How to Cope When You Lose Memories of the Person Who Died

I found that 29 years old was a weird age. It feels like “not yet 30, but no longer 28,” sort of like it can’t stand on its own but instead it’s defined by the shadows of what came before and what will come next. 

My age is inconsequential to you, I only bring it up because I think it’s a good way to describe what it feels like to slowly lose the sharpest memories you held with the person you lost. 

It feels like an in-between stage: You still have some, but you’ve left others behind that you maybe didn’t envision ever leaving behind. It can feel harsh, sudden, and inevitable all in the same breath. It felt very cruel the first time I realized I couldn’t remember my mom’s voice anymore — I didn’t know who I was mad at, but I knew I was mad at someone or something for taking her away and then taking away the bits of her I’d still managed to hold onto. 

Losing those memories are a hard part of grief that’s oftentimes not spoken about. We know to expect to miss them in the future, when something sweet happens and we learn a new definition of the word “bittersweet.” But, we aren’t prepared to have to relitigate our relationship to grief because we keep losing the past. It’s hard. It’s unfair. It happens to us all.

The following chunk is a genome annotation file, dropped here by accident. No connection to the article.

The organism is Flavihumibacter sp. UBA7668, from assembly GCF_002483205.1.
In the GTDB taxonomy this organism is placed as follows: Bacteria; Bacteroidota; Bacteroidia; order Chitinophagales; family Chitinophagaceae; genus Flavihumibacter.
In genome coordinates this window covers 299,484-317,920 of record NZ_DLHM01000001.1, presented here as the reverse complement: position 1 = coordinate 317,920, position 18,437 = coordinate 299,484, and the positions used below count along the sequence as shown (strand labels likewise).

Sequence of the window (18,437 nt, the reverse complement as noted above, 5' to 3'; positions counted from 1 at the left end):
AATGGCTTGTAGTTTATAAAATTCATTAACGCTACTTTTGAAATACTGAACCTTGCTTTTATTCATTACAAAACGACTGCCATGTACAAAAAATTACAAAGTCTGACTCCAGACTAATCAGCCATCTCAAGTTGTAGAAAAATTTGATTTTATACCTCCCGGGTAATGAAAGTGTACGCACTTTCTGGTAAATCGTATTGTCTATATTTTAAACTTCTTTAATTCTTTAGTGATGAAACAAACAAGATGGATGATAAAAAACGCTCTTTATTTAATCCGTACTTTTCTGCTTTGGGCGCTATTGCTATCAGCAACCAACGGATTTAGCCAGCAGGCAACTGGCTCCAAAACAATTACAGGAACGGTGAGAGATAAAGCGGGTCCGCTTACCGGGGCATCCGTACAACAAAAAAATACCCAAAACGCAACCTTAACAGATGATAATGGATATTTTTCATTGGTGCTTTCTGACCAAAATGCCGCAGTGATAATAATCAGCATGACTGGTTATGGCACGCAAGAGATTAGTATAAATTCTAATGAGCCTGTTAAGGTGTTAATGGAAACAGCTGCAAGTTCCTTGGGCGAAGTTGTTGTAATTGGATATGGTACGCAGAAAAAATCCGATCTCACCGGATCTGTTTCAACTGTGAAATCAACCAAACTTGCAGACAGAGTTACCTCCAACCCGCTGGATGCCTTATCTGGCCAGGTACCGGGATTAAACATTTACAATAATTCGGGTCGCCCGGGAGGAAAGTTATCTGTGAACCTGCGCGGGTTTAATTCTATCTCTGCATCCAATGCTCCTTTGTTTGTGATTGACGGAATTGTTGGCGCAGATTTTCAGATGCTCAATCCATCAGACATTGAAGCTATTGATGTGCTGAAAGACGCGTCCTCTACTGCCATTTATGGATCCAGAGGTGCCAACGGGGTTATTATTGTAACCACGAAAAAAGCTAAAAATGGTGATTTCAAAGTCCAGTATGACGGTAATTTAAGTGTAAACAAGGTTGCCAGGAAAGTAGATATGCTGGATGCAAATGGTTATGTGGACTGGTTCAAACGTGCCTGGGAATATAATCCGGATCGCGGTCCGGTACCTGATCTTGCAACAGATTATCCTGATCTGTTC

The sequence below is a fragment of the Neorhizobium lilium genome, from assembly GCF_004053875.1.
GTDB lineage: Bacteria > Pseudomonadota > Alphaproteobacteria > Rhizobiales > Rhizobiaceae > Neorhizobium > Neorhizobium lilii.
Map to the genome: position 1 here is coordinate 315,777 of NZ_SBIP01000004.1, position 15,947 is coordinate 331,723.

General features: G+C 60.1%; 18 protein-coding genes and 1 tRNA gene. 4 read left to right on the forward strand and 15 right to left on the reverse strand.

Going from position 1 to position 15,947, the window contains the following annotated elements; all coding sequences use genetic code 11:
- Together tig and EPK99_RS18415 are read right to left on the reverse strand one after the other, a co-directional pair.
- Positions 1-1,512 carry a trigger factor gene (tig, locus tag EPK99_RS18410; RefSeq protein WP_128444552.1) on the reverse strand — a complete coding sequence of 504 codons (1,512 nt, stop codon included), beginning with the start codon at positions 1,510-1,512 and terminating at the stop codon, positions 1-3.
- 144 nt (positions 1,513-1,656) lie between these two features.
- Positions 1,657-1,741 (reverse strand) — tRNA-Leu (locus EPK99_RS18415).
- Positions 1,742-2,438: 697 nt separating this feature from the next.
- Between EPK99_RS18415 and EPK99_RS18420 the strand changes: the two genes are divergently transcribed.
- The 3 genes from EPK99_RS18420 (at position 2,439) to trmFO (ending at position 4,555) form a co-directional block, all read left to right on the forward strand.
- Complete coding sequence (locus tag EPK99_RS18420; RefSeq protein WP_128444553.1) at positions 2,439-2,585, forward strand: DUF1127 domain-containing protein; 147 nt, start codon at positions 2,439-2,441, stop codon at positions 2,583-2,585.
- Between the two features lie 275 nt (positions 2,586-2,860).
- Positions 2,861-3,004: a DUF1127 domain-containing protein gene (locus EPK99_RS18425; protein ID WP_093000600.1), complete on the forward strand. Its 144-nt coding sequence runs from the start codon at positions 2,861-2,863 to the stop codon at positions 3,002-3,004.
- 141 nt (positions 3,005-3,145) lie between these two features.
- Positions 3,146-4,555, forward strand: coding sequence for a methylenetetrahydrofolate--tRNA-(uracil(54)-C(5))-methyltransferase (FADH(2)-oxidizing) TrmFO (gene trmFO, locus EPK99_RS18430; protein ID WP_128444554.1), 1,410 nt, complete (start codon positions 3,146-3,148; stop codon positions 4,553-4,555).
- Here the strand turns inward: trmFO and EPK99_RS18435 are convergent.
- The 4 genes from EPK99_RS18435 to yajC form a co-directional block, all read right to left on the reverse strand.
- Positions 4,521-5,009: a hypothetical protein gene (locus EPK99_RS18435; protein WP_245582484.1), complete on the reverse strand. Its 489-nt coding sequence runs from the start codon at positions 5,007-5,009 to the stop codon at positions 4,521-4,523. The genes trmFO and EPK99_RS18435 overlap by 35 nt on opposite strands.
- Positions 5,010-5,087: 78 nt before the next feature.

I’ve found that certain actions help soften the blow: 

  • I journal what I do remember, whenever I do remember it, so I can read it back on hard days.
  • I tell others stories about my mom and grandma, so that on hard days they can tell them back to me.
  • I speak to others who understand what it’s like to have to relive the grief in such a personal way.

Everyone’s journey with grief is so unique that so are the ways we choose to cope with it. 

I like that even in the midst of all the uniqueness, I know that you know how hard it is to not remember what their favorite donut was sometimes. I hope you know I wouldn’t judge you for forgetting, so hopefully you don’t judge yourself either. 

Vivian Nunez is the host of the “Happy to Be Here” podcast, a mental health podcast full of conversations with creatives, authors, experts & more. She also founded, a community and resource for teens and young adults who have experienced the death of someone they love. You can find her writing about all things mental health + grief on her instagram — @vivnunez and/or visit to learn more.